• Potatoes: Grow corn as green manure for your potato crops. This can reduce the risk of verticillium wilt by 60 to 70 percent, giving a boost to your potato yield.
  • Beans: Beans are like the best roommates your corn could ask for. They contribute nitrogen to the soil, promoting healthy corn growth, and they can use the cornstalks as vertical support.
  • Borage: This star-shaped flower is a champion at deterring insect pests and attracting beneficial insects. It’s a win-win for your corn.
  • Cucumber: Cucumbers act as a living mulch under corn, suppressing weeds and improving soil moisture retention. Plus, they can use the cornstalks as living trellises.

🌽 Corny Clue: Harvest corn when the silks turn brown for the sweetest kernels. 🌽

  • Marigolds: These sunny flowers deter a wide range of insect pests, providing a general pest protection in your garden.
  • Melons: Melon vines are excellent at suppressing weed growth and retaining soil moisture. Plus, they provide an additional harvest alongside your corn.
  • Thyme: This aromatic herb discourages pests, like corn earworms, from attacking your corn when planted nearby.
  • Peas: Peas are another nitrogen-fixing friend for your corn, and the corn can provide shade for well-established peas to continue growing.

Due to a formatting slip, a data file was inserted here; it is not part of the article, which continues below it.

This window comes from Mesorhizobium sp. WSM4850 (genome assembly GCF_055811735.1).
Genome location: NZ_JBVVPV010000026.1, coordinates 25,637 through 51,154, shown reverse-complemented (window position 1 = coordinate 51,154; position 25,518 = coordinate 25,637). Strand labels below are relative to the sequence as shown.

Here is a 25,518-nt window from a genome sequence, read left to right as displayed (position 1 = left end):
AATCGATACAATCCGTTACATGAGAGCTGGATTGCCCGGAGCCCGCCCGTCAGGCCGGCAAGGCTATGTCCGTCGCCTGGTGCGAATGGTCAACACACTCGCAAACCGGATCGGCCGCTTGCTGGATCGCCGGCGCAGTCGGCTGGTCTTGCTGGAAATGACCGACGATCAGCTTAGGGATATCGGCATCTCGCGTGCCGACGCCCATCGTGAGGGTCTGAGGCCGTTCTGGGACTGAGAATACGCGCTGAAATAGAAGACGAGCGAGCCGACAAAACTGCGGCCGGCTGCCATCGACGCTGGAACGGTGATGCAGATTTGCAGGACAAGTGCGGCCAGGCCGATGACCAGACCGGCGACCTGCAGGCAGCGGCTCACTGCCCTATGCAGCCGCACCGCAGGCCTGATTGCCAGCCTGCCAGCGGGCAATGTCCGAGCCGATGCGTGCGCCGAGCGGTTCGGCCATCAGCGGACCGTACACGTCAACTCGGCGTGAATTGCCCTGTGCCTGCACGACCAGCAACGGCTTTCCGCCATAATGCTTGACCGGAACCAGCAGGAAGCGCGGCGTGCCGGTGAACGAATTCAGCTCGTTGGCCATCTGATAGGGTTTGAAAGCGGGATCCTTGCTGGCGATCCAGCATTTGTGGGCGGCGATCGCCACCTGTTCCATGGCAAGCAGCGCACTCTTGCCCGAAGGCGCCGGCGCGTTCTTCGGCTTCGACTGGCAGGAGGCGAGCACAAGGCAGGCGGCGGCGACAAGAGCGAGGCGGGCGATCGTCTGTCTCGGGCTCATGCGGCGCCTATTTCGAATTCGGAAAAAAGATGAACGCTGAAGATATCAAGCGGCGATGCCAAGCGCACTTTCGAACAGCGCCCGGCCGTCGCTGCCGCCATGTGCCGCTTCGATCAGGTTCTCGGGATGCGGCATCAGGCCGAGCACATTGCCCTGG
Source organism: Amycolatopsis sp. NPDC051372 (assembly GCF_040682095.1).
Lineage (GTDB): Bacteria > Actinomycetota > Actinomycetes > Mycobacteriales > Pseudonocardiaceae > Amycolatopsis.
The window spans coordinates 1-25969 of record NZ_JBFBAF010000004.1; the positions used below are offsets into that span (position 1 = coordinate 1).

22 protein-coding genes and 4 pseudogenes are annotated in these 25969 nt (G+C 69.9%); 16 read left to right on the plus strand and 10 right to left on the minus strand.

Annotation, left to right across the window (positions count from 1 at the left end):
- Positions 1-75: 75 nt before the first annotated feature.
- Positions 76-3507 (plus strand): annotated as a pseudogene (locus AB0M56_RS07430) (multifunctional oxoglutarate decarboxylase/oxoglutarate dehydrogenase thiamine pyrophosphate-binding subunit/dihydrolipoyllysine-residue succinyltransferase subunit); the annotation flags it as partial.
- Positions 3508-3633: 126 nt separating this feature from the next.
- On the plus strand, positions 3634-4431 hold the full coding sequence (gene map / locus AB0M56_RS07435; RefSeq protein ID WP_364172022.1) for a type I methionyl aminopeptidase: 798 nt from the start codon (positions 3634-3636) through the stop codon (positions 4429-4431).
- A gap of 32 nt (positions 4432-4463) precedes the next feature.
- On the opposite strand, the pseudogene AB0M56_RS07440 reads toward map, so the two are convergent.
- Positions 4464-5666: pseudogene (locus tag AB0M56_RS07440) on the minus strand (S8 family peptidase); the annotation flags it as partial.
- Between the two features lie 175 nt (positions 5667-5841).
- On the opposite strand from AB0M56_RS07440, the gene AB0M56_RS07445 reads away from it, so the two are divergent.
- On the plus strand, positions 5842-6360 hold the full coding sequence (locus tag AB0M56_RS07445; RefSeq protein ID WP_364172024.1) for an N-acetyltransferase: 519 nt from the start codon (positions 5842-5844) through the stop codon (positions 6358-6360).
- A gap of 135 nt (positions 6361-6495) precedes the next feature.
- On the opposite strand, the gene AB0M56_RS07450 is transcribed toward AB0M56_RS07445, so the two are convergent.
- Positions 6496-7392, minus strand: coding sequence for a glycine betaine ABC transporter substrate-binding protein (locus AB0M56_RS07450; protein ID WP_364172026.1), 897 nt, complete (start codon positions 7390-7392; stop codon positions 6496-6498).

• Winter Squash: Winter squash vines smother weeds, improve soil moisture retention, and may even deter raccoons from accessing your corn.

Remember, every garden is unique, so feel free to experiment with these companions and see what works best for your corn. Happy gardening!

corn ready to harvest

Plants to Avoid Planting with Corn

Just as there are plants that make good companions for corn, there are also those that are best kept at a distance. These plants can compete with corn for nutrients, attract similar pests, or simply don’t play well with our star crop. Let’s take a closer look.

  • Brassicas (Broccoli, Brussels sprouts, Cabbage, Cauliflower, Kale, Kohlrabi): These heavy feeders can compete with corn for nutrients. Plus, corn can provide excessive shade for these sun-loving plants. So, it’s best to give them their own space in the garden.